Here's an idea of the time this will take to do.

First of all, of any given customer that walks in, I'm gonna say there's only a 1/4 chance that he/she will want to sell instead of buy. Once you've got a seller, there are 6 possible weapons they can choose from to sell, 3 that are in the store and 3 that the store doesn't normally carry, of which the Cautery Sword is one. But the chances of them selling any of the 3 that the store doesn't carry is only about...1/3, I'd say. Rough guess. And of those 3, based on how often I saw each come up as an option, I'd say there's only a 1/4 chance, at best, that it'll be the Cautery Sword they've got. Again, rough estimate.

So. 1/4 x 1/3 x 1/4 = roughly 0.02083, with the 3 repeating after that. So at any given time, the chances that the next customer to walk into the shop will sell the Cautery sword is about 2%. I don't know the actual values in the game, so maybe the odds are actually better, but based on how long I was sitting there bored out of my mind, I'd say this is a fairly accurate number. So chances are that you're going to be bored by this nonsense for a good, long time if you're playing it for the only reason there is to play it at all.

I really don't know what the hell they were thinking when they made this thing. I mean, minigames are stupid wastes of time in general, but this is just incredible in how terrible it is. I mean, just plain wow. This minigame is so mind-numbingly dull...I don't know if I can even properly describe it. It's like Enix wanted to give you a break from the normal boredom that comes of playing Dragon Quest so that you could do something MORE boring. "They might not be bored enough after 2 chapters of no character development, a vague plot, bland music, and endless, boring random encounters--let's give them a REAL treat and crank up the monotony!" the developers said. This minigame is so terrible and dull that it makes me actually wish I were back at my REAL retail job. The act of brushing your teeth is a more exciting venture than playing this minigame. It's so boring, I'm surprised it didn't come from Suikoden 4--and THAT game is so dull that it feels like someone took enough Novocaine to numb an elephant and injected it straight into your brain's pleasure center. Ugh.

Sunday, May 2, 2010

The Shin Megami Tensei Series's Demon Fusion

Although not present in all of its games, the Shin Megami Tensei series typically contains a merchant-type service in each game with which you can sacrifice two or more of the creatures following you at that moment in order to create a significantly more powerful entity to help you. These new monsters often have techniques and defenses that will help you to stay a step ahead of, or at least to keep up with, the game's challenges, which is important in an SMT game, let me tell you. Besides the fact that it opens up options for party-member creatures that probably can't be recruited just yet otherwise, Demon Fusion is also handy in that the demons you make will often have slightly boosted stats over what the same monster would have if you just recruited it in combat (or, in the SMT Persona games, get an experience boost that may raise its level), may have some kind of bonus item to give you, and will inherit some of the skills of the monsters you sacrifice for it.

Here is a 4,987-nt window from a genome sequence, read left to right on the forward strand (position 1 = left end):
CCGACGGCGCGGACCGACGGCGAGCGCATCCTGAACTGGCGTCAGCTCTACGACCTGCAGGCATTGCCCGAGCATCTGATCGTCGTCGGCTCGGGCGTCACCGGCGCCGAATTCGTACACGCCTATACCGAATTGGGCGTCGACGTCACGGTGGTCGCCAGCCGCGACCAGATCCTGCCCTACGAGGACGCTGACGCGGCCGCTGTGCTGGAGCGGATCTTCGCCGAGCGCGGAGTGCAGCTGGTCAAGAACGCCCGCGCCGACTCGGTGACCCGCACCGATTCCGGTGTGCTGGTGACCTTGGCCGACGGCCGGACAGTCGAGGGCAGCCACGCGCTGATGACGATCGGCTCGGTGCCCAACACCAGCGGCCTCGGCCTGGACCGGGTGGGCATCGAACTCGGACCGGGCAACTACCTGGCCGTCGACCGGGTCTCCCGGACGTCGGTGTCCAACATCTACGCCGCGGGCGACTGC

This latter component, however, is the reason that I FUCKING HATE DEMON FUSION WITH ALL THE BITTER, BLACKENED LUMP OF ANIMOSITY THAT IS MY SOUL. You see, it's like this. Before each Fusion actually occurs, you get to see a preview of the monster that will be created. You can see which creature it is, the stats, and the skills, both the inherent ones and the one's it's getting from its parents of sorts. The inherited skills are mostly randomized--unless there's a skill in the parents' set that can't be used by this type of creature, or a skill that can ONLY be used by that sacrificed creature, then any and all of the predecessors' skills are up for grabs via random selection. If you don't see the skill(s) you want, you just nix the Fusion, then try it again.

And again. And again and again and again...simulating this process in text will be boring, so let us instead say: (And Again) x N, where N = any positive whole number less than or equal to 500.

It's not so terrible in the beginning. In the early stages of the games, the monsters you fuse don't have all that many really noteworthy skills to pass on (in fact, they don't even have that many skills, period, so there's less for the random process to choose from), so the most you'll probably want is for the new monster to have one or two varied elemental attack spells. That's not a real problem; you might even get an acceptable spell for the new creature on your first try. It'll surely take you no more than 10 attempts. No problem.